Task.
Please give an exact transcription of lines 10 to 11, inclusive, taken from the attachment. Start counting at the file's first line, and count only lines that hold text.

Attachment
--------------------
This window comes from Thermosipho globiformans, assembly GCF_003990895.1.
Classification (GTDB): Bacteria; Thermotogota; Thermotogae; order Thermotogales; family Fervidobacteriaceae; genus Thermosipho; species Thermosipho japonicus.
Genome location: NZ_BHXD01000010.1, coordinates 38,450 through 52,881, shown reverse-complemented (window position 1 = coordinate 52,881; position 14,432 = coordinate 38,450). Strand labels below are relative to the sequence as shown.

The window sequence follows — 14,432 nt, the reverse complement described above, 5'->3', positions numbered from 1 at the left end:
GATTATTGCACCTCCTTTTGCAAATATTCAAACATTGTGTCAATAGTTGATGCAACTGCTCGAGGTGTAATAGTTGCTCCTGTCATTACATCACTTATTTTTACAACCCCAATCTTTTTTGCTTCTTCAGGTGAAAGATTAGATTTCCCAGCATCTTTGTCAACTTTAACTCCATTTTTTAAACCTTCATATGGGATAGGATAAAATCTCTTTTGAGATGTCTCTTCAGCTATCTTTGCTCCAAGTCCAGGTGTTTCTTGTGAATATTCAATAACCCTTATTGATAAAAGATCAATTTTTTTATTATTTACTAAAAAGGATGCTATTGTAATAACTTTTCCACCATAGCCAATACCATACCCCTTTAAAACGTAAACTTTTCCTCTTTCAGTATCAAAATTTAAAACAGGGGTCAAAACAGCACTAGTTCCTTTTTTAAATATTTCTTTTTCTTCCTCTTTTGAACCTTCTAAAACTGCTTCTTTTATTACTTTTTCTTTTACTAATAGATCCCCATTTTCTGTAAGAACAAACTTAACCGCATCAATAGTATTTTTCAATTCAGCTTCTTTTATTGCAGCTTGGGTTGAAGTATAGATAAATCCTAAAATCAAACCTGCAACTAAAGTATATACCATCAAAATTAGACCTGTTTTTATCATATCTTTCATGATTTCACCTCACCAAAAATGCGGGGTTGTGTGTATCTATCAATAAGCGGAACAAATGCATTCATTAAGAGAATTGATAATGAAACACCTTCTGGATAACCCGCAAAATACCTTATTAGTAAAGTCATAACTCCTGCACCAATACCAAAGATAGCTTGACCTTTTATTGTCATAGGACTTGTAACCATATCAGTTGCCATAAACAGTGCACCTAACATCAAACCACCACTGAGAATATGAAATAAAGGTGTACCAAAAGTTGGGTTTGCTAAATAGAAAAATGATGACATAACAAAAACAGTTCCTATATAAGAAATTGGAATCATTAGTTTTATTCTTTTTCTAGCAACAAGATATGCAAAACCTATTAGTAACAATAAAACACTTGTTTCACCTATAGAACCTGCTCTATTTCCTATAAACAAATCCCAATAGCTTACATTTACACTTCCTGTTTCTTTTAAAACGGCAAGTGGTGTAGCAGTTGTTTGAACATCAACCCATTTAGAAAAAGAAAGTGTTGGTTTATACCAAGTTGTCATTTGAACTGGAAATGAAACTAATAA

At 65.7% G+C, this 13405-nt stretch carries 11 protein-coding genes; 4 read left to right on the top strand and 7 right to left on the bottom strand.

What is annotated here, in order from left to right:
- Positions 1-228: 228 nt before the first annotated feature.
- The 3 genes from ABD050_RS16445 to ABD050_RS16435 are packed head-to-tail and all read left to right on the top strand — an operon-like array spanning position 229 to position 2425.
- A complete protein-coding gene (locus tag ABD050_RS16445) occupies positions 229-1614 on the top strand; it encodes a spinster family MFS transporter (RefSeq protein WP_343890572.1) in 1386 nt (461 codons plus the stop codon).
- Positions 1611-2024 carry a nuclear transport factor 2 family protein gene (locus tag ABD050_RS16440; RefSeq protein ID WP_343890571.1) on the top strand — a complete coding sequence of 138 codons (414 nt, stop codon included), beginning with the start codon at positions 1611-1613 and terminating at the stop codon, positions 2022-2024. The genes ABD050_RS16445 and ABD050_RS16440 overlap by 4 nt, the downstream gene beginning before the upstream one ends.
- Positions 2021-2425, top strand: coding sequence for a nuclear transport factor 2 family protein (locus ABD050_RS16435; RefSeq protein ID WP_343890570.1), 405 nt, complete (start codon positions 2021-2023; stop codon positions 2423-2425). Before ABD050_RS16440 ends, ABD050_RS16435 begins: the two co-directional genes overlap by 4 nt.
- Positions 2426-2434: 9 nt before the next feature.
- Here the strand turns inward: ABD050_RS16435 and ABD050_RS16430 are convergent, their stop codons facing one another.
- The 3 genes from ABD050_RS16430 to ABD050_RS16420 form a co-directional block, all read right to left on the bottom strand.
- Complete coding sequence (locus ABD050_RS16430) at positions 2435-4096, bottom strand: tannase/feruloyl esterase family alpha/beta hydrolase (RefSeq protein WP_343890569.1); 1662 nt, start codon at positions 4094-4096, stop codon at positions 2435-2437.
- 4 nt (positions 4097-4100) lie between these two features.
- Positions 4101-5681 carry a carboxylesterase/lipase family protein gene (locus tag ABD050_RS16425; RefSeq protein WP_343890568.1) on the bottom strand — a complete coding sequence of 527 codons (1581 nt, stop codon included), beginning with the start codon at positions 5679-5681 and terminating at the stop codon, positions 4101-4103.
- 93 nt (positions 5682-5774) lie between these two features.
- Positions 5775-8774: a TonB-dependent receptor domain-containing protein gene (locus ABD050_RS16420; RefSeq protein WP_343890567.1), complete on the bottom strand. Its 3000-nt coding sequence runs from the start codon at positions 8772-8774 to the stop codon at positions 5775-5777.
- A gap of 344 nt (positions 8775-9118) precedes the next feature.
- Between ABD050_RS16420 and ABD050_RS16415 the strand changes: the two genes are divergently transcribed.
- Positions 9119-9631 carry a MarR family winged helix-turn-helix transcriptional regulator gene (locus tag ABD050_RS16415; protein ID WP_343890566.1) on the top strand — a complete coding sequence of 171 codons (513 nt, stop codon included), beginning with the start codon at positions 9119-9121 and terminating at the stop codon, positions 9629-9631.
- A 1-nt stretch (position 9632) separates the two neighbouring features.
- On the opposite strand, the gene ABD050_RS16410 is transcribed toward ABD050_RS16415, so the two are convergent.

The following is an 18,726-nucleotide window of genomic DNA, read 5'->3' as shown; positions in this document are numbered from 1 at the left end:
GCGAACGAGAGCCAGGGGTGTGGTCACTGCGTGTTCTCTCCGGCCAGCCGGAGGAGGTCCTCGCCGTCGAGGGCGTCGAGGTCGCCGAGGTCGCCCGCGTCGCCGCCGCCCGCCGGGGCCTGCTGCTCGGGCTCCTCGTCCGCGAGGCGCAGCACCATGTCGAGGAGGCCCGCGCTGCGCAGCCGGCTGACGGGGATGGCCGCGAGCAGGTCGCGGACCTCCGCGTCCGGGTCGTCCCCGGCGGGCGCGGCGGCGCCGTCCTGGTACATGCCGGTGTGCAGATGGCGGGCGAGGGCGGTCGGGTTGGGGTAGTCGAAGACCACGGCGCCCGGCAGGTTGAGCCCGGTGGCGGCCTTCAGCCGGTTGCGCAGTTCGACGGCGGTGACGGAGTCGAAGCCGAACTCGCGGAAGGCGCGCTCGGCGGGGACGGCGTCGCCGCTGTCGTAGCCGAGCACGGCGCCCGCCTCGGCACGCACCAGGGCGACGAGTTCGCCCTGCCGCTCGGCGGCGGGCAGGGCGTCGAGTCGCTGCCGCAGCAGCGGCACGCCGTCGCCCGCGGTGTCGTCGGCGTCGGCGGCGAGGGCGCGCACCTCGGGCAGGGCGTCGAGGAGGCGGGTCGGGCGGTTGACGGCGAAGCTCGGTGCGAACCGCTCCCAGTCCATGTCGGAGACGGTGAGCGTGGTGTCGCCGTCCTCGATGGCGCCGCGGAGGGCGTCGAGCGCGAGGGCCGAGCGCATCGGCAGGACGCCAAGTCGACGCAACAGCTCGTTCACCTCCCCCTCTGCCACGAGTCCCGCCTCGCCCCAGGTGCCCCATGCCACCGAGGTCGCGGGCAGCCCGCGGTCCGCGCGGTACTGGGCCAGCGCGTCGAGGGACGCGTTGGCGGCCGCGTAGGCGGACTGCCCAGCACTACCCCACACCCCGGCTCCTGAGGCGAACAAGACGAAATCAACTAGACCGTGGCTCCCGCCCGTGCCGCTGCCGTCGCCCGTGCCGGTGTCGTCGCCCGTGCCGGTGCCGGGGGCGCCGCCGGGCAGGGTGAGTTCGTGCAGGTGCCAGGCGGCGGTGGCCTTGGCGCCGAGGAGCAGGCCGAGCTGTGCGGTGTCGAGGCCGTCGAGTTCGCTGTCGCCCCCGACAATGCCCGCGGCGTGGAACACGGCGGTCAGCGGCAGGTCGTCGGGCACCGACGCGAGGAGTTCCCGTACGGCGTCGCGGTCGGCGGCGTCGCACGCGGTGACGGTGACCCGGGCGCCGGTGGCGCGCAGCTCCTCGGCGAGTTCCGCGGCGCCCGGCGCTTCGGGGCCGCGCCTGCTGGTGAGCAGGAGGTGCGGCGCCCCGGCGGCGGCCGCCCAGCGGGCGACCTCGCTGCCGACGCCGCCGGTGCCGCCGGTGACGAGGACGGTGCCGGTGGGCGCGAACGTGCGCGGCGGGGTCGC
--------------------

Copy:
- A complete protein-coding gene (locus tag ABD050_RS16445) occupies positions 229-1614 on the top strand; it encodes a spinster family MFS transporter (RefSeq protein WP_343890572.1) in 1386 nt (461 codons plus the stop codon).
- Positions 1611-2024 carry a nuclear transport factor 2 family protein gene (locus tag ABD050_RS16440; RefSeq protein ID WP_343890571.1) on the top strand — a complete coding sequence of 138 codons (414 nt, stop codon included), beginning with the start codon at positions 1611-1613 and terminating at the stop codon, positions 2022-2024. The genes ABD050_RS16445 and ABD050_RS16440 overlap by 4 nt, the downstream gene beginning before the upstream one ends.